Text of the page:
DotaBlast: Theoretically, women should be perfectly capable of playing Dota 2 well.
Nahaz: And they are! This is the important thing that I say to everybody is that there’s no reason why women can’t succeed at all aspects of this industry that men have. I think it’s really just a matter of time. There are a lot of things that are changing and maturing about this industry as we grow. I’m an economist by training. This is one of the things that you see with all kinds of growing industries: they start off very nichey and they become more mainstream. People would say: “Oh, you guys are selling out!” It’s not about selling out! It’s about: “We believe in the potential of esports and we want Dota to be all it can be.”
DotaBlast: Do you think it’s going to continue to grow from now on or has it already reached its peak around The International 5?
Nahaz: Why wouldn’t it? I’ve had this discussion with Toby and others around TI4 who honestly thought: “Look, TI4 is great, but that’s it, we can maybe do this again next year but we just don’t have that much more room to grow.” And now you hear people talking about gaming life cycles, is Dota reaching the end of its gaming life cycle or are we kind of in the tail end? I’m a data guy, I’ll believe it when I see it and to me the scene continues to grow; the compendium for Frankfurt was huge again. I will believe in the decline of Dota when I see it and I have seen zero signs so far.
DotaBlast: You’ve said something about data and it reminded me that the first time I saw you I thought you bear a striking resemblance to Lieutenant Commander Data from Star Trek.
Nahaz: (laughs) Does it help if I take my glasses off? That’s one of my favorite memes. If I’m going to be confused with somebody, it might as well be somebody nerdy, right?
DotaBlast: You really do look like him physically and not only that, because you’re actually able to memorize and interpret all that data.
Nahaz: There are far worse people that I’ve been compared to.
DotaBlast: Like who?
Nahaz: Reddit and Twitter have as much fodder as they need already, I’m not going to feed them more.
DotaBlast: How did you get into the scene? Did you start playing pub games, casually?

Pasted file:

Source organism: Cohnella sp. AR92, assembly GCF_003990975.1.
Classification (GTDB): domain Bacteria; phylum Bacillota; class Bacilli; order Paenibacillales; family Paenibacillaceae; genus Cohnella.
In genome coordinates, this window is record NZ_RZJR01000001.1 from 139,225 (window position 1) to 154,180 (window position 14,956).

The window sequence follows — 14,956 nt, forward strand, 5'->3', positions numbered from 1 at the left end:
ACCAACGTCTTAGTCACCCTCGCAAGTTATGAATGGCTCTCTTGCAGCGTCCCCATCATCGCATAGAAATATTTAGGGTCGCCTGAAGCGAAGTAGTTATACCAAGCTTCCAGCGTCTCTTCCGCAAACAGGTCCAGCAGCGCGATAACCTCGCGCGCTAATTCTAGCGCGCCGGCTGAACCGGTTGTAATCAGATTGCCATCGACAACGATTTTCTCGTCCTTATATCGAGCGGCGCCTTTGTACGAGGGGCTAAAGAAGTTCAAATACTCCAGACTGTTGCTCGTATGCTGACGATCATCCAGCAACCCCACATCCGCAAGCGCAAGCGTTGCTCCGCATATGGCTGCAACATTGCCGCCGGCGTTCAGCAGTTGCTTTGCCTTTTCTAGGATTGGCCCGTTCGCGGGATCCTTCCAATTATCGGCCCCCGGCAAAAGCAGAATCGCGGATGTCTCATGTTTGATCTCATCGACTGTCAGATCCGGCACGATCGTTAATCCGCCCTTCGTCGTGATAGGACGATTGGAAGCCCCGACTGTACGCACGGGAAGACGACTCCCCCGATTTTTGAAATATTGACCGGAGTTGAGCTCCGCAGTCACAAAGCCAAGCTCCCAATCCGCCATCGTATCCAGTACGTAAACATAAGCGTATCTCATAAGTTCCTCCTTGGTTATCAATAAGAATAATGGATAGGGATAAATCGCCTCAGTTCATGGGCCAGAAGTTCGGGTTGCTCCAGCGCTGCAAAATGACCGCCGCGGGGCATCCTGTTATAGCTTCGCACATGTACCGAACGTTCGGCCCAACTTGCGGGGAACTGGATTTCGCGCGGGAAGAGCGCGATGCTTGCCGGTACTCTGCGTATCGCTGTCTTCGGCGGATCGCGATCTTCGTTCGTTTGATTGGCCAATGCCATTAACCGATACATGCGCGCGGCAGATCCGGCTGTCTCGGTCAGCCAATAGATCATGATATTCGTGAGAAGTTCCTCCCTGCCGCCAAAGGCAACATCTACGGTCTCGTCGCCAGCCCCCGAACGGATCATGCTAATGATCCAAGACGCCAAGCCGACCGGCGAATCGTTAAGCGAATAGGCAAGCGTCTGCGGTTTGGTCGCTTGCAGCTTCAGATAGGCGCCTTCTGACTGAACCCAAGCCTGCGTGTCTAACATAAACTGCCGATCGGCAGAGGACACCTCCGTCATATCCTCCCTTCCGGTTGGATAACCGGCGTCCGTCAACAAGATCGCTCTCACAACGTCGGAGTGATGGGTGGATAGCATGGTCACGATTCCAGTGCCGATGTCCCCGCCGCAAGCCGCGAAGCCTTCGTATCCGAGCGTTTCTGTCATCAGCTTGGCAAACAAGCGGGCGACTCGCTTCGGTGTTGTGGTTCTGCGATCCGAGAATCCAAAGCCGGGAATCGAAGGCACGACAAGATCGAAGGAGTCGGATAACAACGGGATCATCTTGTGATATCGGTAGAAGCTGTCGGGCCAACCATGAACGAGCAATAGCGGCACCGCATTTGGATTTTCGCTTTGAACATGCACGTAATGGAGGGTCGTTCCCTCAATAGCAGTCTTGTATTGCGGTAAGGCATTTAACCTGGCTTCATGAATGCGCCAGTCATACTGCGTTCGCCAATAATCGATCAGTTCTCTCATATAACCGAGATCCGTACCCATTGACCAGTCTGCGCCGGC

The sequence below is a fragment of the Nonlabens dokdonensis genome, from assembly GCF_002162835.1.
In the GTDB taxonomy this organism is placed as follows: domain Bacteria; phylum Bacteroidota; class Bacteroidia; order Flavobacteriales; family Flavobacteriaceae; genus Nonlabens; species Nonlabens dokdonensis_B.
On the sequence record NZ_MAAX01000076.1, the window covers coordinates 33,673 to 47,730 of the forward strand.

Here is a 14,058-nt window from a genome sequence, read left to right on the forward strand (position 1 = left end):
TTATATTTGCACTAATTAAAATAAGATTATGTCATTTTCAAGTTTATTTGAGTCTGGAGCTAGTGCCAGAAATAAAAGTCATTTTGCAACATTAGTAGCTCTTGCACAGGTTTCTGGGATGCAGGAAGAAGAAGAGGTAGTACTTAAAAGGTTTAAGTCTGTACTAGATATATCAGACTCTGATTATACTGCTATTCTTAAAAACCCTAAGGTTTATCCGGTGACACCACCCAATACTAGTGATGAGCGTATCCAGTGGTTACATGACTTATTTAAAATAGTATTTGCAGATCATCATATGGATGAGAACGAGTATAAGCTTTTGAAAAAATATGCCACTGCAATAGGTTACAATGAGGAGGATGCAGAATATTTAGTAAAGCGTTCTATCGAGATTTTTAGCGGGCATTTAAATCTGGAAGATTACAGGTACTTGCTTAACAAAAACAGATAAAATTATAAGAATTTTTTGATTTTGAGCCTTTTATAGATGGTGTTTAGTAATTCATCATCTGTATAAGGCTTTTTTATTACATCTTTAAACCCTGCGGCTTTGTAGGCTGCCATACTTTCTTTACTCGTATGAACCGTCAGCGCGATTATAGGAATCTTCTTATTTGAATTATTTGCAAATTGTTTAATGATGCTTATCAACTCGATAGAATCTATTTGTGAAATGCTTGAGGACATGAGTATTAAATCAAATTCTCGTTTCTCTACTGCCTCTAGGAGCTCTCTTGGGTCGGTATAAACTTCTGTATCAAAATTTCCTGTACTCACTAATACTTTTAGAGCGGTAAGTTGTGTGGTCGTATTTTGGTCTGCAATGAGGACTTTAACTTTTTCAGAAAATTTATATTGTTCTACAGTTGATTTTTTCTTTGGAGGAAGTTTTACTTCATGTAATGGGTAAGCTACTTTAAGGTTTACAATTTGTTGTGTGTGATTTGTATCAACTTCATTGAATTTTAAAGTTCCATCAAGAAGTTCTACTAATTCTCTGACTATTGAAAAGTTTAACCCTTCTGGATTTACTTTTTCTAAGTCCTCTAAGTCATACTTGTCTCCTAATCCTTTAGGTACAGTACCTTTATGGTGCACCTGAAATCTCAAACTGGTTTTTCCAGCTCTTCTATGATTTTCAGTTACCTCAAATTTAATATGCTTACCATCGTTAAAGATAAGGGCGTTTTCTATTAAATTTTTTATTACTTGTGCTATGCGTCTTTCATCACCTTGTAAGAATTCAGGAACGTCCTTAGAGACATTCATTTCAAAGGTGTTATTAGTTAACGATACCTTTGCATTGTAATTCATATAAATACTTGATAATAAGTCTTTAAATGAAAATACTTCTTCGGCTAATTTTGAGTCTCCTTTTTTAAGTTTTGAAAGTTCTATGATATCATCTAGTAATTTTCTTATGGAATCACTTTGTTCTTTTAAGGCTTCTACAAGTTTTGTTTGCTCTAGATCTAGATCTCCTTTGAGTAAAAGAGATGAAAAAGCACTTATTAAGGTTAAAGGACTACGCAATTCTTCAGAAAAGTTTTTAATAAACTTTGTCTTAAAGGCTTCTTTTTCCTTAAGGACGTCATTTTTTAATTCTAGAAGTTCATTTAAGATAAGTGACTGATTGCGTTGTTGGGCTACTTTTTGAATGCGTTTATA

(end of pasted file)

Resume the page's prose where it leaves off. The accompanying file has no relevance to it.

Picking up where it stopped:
Nahaz: It was completely a sequence of accidents. I’ve told this story before, but long story short, I have a brother-in-law who’s 14 years younger than me, I was looking for a way to relate to him and it happened to be that I spent a week on vacation with my in-laws – a week after I heard Toby cast the first International. So, I happened to bring up Dota with him and he was a Warcraft Dota player. We got our beta keys together and he sort of taught me the game. That was around the same time I had done baseball and college basketball statistics as a hobby, but I was getting bored, and when I started watching pro Dota, I saw the same kind of strategic principles, a lot of the same potential for the use of data, in a completely new environment. I happen to love Dota and I want to continue working with this game as long as I can, but I think there’s tremendous potential in other esports, as well.
DotaBlast: Do you play Dota, though?
Nahaz: I do. I get hardly any time to play these days. This term, I have hardly played at all – which kills me, but there’s only so much time. When you prep for events like this and you’re me, you play a few pub games, just to try out some of the balance changes in different patches, so that you have hands-on experiences with all the heroes. But I don’t have time to grind MMR anymore.
DotaBlast: How does your wife feel about all your Dota activities?
Nahaz: I think one of the best pieces of advice that I can give to anybody is: “Marry a woman who’s way too good for you!” Because she is not threatened by anything. She’s like: “You know what? I just want you to be happy, go do your own thing!” There’s no way I’m ever going to do better than her, it’s not like I’m gonna hook up with anybody at these LANs, so she’s cool with it. And it’s fortunate that we’re both in academia – so we have the flexible schedules, we’re both Professors of Economics, not Art History, so we have some financial security, and I’m able to do this and have fun. And, hey, I still don’t know what I want to be when I grow up!